She definitely hasn’t left her heart in San Francisco.
Nancy Pelosi was spotted out in New York City on Tuesday night as she watched Lady Gaga and Tony Bennett take to the stage together for a joint concert to promote their upcoming second album.
Taking the night off from Washington DC, the Speaker took in the glamor of NYC and waved to the crowds as she left the famed Radio City Music Hall.
Footage posted on social media showed a masked-up Pelosi being escorted from the theater to a waiting SUV.
Pelosi, surrounded by security personnel, waved enthusiastically as she passed a crowd shouting: “We love you Nancy.”
Her Manhattan jaunt drew ire from critics on social media who accused the Democrat of choosing to socialize as the fight to extend the nation’s eviction moratorium was ongoing.
The Centers for Disease Control and Prevention on Tuesday issued a new eviction moratorium amid criticism the Biden administration was allowing vulnerable Americans to lose their homes during the pandemic.
Pelosi, who had earlier urged the White House to extend, called it a day of “extraordinary relief.”
“The imminent fear of eviction and being put out on the street has been lifted for countless families across America. Help is Here!” Pelosi said in a statement.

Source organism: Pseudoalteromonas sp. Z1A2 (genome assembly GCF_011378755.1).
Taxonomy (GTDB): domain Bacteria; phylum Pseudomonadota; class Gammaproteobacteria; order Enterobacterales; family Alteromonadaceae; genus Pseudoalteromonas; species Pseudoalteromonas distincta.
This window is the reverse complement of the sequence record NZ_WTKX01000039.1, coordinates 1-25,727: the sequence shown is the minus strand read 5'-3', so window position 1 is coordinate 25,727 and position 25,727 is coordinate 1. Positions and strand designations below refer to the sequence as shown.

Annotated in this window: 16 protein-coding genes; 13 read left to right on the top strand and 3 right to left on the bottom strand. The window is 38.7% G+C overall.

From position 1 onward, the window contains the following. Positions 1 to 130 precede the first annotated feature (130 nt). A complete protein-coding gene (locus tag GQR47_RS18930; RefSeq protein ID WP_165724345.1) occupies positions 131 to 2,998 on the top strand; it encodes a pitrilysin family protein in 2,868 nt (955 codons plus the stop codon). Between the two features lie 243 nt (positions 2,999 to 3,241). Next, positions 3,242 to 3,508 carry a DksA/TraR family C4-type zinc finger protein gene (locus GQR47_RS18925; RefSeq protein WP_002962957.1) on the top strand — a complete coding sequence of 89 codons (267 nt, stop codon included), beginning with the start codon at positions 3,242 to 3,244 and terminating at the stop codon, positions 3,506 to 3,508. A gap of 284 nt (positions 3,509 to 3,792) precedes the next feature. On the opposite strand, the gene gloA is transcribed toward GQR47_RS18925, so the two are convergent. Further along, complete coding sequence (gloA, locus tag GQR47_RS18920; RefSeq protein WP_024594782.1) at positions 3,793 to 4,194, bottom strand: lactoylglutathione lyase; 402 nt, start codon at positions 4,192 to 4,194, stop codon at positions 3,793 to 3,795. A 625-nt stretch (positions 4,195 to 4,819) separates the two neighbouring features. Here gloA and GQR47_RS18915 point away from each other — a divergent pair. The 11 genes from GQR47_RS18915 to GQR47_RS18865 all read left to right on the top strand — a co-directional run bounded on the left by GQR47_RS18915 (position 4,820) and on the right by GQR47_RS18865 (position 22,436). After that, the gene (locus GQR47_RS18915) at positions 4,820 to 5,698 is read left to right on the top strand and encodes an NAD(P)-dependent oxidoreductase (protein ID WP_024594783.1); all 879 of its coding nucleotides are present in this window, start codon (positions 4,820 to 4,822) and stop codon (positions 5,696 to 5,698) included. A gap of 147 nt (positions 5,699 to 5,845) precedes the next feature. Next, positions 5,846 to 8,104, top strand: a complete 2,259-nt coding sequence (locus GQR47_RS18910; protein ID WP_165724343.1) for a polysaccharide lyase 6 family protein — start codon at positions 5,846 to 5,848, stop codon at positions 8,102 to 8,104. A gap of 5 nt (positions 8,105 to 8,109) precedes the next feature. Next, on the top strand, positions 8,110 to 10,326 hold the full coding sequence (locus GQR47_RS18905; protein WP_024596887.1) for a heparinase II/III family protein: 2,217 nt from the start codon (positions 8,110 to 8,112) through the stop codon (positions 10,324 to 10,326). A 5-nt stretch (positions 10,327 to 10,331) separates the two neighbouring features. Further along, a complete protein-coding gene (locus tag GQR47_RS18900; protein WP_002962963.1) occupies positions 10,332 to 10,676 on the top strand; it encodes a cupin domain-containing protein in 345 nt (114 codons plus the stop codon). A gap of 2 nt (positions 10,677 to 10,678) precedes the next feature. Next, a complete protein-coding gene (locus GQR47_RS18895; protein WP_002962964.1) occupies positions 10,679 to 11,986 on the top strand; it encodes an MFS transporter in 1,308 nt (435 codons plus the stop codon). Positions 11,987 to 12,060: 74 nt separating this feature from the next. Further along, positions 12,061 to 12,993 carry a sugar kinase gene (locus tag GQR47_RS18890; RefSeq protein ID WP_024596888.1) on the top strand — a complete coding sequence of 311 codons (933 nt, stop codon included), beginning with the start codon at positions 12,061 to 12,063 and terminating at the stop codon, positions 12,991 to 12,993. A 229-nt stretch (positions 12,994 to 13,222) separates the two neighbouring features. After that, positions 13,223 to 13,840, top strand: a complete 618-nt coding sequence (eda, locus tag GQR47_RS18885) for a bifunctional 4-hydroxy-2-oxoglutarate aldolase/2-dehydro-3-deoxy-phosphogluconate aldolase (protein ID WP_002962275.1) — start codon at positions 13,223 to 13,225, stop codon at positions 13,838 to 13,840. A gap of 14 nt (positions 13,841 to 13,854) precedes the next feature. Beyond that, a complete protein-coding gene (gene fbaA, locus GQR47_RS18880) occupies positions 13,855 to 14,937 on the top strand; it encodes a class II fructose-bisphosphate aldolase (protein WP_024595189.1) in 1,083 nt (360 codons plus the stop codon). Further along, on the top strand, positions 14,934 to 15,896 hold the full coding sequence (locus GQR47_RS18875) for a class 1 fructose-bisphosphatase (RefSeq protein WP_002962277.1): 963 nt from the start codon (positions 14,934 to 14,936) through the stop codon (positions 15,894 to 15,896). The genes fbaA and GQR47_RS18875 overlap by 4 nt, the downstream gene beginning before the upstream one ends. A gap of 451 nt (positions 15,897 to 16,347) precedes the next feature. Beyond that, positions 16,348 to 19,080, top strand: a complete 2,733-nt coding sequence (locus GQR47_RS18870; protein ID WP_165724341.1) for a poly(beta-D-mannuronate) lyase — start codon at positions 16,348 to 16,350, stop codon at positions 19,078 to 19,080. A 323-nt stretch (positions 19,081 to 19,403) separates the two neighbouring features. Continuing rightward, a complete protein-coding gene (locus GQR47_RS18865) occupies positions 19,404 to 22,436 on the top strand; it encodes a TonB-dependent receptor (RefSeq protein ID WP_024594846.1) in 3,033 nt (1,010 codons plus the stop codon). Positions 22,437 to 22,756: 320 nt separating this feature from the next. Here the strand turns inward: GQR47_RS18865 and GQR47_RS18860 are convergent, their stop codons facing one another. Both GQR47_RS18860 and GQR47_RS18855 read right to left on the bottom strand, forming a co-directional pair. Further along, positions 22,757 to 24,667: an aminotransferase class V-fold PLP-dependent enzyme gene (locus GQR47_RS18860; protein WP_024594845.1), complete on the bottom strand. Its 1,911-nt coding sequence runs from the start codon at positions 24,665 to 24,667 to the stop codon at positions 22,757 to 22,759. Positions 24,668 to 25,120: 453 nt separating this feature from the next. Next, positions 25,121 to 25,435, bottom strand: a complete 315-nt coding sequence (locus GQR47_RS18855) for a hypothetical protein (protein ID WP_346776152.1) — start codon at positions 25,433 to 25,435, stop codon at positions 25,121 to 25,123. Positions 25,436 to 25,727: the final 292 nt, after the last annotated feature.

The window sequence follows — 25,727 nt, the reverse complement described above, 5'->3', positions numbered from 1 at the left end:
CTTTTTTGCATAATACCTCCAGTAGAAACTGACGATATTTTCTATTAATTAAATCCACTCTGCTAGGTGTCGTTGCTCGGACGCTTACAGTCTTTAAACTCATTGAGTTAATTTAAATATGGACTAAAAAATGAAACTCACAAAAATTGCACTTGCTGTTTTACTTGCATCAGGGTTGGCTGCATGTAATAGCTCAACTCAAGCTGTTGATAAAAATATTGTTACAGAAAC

Those on Twitter weren’t convinced.
“@SpeakerPelosi was at the Lady Gaga concert tonight while millions of Americans face eviction from their homes. unacceptable,” one user tweeted.
“So, @SpeakerPelosi was at @ladygaga and Tony Bennett concert and that’s why she wasn’t around to help fight to keep Americans off the streets?!” another wrote.
One netizen quipped: “Nancy Pelosi flew to New York to see Lady Gaga and Tony Bennett perform because their new record is a domestic policy priority for the US.”
Pelosi’s visit to the Big Apple also comes amid big spending talks, including a massive $3.5 trillion Democratic bill to boost spending on health, environment and social programs and a $1.2 trillion bipartisan infrastructure deal.
Pelosi last month linked the fates of the two pieces of legislation when she said the House would not take up the infrastructure bill unless the proposed spending measure were passed by reconciliation — a procedural tactic that would allow the Democrats to pass the measure in the 50-50 Senate by a simple majority and bypass Republicans.
The $3.5 trillion spending plan is already unpopular with Republicans and the controversial move to combine both initiatives could derail the entire negotiation process.